The objective of research and development (R&D) in a small or mid-sized business is to obtain new knowledge, applicable to your business' needs, which can eventually result in new or improved products, processes, systems, or services that can increase your business' sales and profits. R&D can be conducted in-house, under contract, or jointly with others. While in-house R&D commands a strategic advantage in that the business is the sole owner of the know-how created and can protect it from unauthorized use, the rise in popularity of outsourcing business functions in the last several years has increasingly included R&D.

According to a survey of businesses by R&D Magazine published in 2007, the benefits that business leaders see in outsourcing R&D include the following:

  • the outsourcing firm may have more expertise,
  • the business may have a shortage of manpower,
  • outsourced R&D can be less expensive,
  • and it may mean a faster time to market for a product or service.

The most common type of R&D function that is outsourced is technology. The magazine found that business leaders say they outsource R&D most often for component innovations, design, new process innovations, new product innovations, and software design, the magazine found. Organizations that do outsourcing R&D work for businesses include the following: universities, government labs, independent R&D organizations, suppliers, and other companies.

The pages below discuss how to outsource technology R&D, what some of the drawbacks of outsourcing R&D may be, and the different types of outsourcing of R&D that your business can conduct.

How to Outsource Research and Development: R&D and Technology Acquisition

In many cases, technology required for industrial purposes is available in the marketplace -- for a price. Before embarking on the lengthy and risky process of performing its own R&D, a company can perform a "make or buy" analysis and decide whether or not the new R&D project is justified. Factors that influence the decision include the ability to protect the innovation, its timing, risk, and cost.

Proprietary Character. If a technology can be safeguarded as proprietary -- and protected by patents, trade secrets, nondisclosure agreements, etc. -- the technology becomes exclusive property of the company and its value is much higher. In fact, a valid patent grants a company a temporary monopoly for 17 years to use the technology as it sees fit, usually to maximize sales and profits. In this case, a high-level of R&D effort is justified for a relatively long period (up to 10 years) with an acceptable risk of failure.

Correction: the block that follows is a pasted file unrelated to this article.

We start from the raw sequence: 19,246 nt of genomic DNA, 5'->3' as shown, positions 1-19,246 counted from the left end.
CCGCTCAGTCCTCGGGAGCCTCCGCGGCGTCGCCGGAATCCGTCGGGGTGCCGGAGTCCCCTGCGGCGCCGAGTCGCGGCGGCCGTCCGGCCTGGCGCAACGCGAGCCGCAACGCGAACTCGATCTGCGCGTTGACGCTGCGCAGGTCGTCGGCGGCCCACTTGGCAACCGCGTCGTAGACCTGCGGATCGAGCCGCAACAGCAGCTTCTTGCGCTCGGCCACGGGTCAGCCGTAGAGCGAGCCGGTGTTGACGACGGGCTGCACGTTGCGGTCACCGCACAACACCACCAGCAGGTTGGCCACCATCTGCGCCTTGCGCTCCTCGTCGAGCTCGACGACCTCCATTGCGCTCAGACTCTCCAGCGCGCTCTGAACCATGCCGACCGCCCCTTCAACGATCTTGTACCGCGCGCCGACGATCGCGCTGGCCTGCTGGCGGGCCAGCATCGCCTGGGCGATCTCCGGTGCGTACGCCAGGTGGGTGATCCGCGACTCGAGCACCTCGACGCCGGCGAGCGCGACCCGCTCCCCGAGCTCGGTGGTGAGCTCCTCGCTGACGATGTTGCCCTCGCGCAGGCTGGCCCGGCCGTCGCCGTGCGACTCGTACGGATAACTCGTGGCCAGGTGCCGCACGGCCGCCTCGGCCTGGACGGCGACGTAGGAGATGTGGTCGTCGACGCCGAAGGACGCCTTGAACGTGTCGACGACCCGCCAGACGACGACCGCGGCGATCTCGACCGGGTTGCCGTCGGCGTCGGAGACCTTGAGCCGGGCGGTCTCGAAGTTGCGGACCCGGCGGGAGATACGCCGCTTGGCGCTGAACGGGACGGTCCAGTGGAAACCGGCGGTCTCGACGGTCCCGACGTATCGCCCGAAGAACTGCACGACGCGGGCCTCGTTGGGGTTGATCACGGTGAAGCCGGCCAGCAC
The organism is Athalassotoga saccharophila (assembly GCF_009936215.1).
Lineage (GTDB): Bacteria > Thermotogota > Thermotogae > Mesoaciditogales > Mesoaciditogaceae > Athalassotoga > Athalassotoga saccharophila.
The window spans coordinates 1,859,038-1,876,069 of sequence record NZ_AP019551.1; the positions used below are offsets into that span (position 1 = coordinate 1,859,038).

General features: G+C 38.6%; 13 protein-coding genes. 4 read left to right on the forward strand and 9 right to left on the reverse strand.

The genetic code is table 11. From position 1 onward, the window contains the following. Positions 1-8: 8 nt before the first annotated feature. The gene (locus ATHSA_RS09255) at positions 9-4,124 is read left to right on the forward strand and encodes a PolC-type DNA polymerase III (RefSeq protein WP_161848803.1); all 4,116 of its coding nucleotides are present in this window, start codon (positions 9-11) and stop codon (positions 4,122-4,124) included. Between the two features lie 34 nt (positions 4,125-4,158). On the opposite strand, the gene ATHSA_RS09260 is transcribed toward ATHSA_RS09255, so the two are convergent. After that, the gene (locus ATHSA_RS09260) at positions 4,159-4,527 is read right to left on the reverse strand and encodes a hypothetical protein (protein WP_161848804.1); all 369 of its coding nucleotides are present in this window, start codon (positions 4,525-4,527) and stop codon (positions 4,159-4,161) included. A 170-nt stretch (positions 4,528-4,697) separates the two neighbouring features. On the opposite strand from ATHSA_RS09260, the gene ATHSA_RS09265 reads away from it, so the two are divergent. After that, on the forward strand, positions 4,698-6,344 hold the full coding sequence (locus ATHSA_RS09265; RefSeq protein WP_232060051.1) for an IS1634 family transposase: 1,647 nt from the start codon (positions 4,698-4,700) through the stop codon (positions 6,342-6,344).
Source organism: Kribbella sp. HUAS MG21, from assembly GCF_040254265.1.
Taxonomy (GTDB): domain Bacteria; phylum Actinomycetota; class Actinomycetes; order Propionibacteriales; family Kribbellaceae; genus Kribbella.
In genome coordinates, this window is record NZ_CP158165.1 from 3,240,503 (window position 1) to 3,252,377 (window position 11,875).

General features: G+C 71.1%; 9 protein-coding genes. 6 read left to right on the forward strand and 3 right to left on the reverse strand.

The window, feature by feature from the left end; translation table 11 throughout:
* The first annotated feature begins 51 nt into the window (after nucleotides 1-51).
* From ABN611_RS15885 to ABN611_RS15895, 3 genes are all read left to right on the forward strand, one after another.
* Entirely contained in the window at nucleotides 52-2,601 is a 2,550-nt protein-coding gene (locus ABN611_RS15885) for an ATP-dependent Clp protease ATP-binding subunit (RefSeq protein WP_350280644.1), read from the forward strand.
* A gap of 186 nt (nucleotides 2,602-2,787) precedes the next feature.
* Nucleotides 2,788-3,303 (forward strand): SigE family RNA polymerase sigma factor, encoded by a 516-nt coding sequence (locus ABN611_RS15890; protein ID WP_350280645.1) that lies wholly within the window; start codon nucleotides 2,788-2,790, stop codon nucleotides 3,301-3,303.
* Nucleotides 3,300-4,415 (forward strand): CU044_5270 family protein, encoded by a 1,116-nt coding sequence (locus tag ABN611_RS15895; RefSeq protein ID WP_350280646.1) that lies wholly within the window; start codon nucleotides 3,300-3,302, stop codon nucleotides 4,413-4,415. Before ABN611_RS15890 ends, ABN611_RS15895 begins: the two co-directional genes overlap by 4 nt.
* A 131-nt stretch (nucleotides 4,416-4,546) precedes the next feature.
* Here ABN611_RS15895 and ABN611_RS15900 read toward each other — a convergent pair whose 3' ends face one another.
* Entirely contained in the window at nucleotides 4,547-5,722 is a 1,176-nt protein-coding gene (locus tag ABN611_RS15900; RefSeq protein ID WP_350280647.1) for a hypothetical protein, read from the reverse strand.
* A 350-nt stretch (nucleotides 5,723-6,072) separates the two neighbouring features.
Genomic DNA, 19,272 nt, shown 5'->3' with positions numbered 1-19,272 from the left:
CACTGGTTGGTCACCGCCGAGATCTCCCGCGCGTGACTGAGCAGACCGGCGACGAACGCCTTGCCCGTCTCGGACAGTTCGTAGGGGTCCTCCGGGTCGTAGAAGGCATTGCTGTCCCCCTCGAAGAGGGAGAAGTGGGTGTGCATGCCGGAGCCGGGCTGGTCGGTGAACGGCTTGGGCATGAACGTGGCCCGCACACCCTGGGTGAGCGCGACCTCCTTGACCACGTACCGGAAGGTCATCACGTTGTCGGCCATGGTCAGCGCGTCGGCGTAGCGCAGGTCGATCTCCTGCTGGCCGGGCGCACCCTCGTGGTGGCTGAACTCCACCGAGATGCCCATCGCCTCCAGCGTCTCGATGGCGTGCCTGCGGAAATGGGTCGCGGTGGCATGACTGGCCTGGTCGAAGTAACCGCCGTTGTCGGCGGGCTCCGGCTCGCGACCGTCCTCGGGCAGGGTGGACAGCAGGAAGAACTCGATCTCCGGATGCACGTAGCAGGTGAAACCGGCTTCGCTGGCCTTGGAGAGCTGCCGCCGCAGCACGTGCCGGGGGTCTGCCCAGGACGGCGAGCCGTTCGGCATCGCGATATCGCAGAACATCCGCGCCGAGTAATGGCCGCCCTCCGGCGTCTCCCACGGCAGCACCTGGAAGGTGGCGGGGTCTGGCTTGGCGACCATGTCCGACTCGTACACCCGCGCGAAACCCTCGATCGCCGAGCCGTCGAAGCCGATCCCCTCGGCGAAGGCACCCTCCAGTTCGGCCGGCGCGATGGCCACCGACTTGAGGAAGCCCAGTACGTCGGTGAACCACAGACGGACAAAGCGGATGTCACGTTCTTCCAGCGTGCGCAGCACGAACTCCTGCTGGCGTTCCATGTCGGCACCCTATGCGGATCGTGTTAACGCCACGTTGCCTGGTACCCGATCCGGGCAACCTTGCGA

On the contrary, if the technology cannot be protected, as is the case with certain software programs, expensive in-house R&D is not justified since the software may be copied by a competitor or "stolen" by a disloyal employee. In this case, the secret of commercial success is staying ahead of competition by developing continuously improved software packages, supported by a strong marketing effort.

Timing. If the market growth rate is slow or moderate, in-house or contracted R&D may be the best means to obtain the technology. On the other hand, if the market is growing very fast and competitors are rushing in, the "window of opportunity" may close before the technology has been developed by the new entrant. In this case, it is better to acquire the technology and related know-how, in order to enter the market before it is too late.

Risk. Inherently, technology development is always riskier than technology acquisition because the technical success of R&D cannot be guaranteed. There is always the risk that the planned performance specifications will not be met, that the time to project completion will be stretched out, and that the R&D and manufacturing costs will be higher than forecasted. On the other hand, acquiring technology entails a much lower risk, since the product, process, or service, can be seen and tested before the contract is signed.

Regardless of whether the technology is acquired or developed, there is always the risk that it will soon become obsolete and be displaced by a superior technology. This risk cannot be entirely removed, but it can be considerably reduced by careful technology forecasting and planning. If market growth is slow, and no winner has emerged among the various competing technologies, it may be wiser to monitor these technologies through "technology gatekeepers" and be ready to jump in as the winner emerges.